Tuesday, September 4, 2012

Children's Book on Child Abuse sells out

Haaretz   The success of a new book aimed at helping ultra-Orthodox parents teach their children how to protect themselves from sexual abuse is a strong indication that a community once reluctant to acknowledge the crime is now beginning to face reality. 

The book, "Mutav Lehizaher K'dei lo Lehitzta'er" (which translates roughly as "Better Safe Than Sorry" ), published privately by Ella Bargai and Nitai Melamed, appears to be making significant progress in making the issue less of a taboo topic within the Haredi world. 

The book has the backing of rabbis across the Haredi spectrum - Hasidic, Lithuanian and Sephardi leaders alike - and copies were snapped up as word of it spread. The book has sold out its first printing and will be reissued soon. 

"In this book we want to talk about your body's private areas. Do you know what your private areas are?" the book asks. "Your private areas of your body are those that are supposed to be covered when you are dressed. Nobody has any right to touch your body's private areas and you are not supposed to touch those areas on anyone else."

The book's biggest accomplishment, according to Melamed, is that it gives parents and teachers a language with which to discuss issues that the Haredi community generally ignores. 


  1. "Do you know what your private areas are?" the book asks. "Your private areas of your body are those that are supposed to be covered when you are dressed."

    This looks like a rather cryptic explanation, especially in a hareidi context where all the body is covered at all times...

    Is this the book that explains body parts without naming them? Might be somewhat counter-productive...

    1. this is the standard approach - see the video of Rabbi Yaakov Horowitz. The Aleinu program of Debbie Fox which just was adopted by New York City frum schools uses it. It seems to work.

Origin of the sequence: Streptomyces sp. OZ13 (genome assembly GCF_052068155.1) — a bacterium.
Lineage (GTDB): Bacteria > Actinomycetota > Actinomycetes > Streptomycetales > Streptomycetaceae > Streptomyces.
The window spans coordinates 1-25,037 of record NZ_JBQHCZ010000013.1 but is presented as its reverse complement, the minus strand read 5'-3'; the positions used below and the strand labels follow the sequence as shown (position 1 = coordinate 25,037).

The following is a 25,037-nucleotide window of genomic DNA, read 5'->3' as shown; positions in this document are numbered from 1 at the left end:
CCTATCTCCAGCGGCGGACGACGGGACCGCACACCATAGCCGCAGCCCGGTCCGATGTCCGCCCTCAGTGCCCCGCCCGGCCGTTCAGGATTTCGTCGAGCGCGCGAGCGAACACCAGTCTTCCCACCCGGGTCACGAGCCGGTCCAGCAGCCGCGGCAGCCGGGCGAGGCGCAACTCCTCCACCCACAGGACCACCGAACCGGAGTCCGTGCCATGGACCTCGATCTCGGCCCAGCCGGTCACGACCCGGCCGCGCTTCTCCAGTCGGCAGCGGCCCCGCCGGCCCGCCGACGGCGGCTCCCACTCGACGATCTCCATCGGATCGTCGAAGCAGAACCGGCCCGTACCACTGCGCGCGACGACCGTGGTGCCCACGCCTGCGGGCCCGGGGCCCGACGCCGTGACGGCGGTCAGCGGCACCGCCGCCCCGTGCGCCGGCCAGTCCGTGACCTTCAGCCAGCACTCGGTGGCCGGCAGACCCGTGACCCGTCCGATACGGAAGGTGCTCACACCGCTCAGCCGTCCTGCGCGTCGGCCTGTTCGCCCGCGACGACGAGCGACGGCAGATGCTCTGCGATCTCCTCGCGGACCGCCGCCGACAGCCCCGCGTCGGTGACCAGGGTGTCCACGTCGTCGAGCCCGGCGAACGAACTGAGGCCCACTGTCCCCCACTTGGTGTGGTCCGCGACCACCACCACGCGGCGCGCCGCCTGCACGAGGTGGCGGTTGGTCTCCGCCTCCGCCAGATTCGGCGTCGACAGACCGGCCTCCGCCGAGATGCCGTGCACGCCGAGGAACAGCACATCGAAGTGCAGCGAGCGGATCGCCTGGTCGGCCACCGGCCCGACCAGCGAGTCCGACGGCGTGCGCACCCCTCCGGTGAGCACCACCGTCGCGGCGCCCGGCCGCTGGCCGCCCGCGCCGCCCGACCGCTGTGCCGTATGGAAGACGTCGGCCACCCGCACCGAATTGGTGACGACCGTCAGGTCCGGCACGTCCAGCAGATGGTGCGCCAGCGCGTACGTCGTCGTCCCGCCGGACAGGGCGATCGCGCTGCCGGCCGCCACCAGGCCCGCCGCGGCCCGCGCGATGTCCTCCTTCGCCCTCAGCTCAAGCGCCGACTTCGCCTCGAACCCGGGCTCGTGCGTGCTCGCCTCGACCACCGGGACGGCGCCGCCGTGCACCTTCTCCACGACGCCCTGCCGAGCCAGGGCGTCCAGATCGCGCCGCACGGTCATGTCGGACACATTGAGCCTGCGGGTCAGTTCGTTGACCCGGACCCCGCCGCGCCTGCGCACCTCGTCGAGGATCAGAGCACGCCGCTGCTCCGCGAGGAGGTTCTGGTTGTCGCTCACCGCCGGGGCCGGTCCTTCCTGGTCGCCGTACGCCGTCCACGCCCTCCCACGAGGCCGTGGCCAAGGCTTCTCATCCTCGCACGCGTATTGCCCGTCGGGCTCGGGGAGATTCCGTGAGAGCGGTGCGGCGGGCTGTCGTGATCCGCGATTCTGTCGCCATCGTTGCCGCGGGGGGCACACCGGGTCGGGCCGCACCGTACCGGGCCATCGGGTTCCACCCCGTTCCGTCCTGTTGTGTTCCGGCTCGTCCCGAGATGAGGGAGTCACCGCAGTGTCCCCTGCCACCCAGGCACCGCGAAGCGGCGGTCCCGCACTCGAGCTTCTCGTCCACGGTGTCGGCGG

2. i think the standard approach is: the parts covered by your bathing suit - but then those children might not be familiar with that concept either...

      but here you tell them that it is wrong for a friend to grab your arm, etc...

    3. Perhaps the message is that unwanted touch is as relevant as intrusive touch. For those that understand a bit more about molestation, there is a phase prior to actual sexual abuse called "grooming". While this includes buying gifts, doing favors, giving inordinate amounts of attention, praise, support, it often times involves non-sexual touch. During such behavior, the menuval is testing the boundaries in order to progress gradually and eventually "score". I believe other approaches that omit noticing of grooming behavior miss a critical point. I also believe that the rabbonim that advise on this subject are uneducated and uninformed that this is part of abuse. They are more prone to dismiss non-sexual touch as irrelevant - what a serious mistake.

  2. A Yiddish version is needed too.


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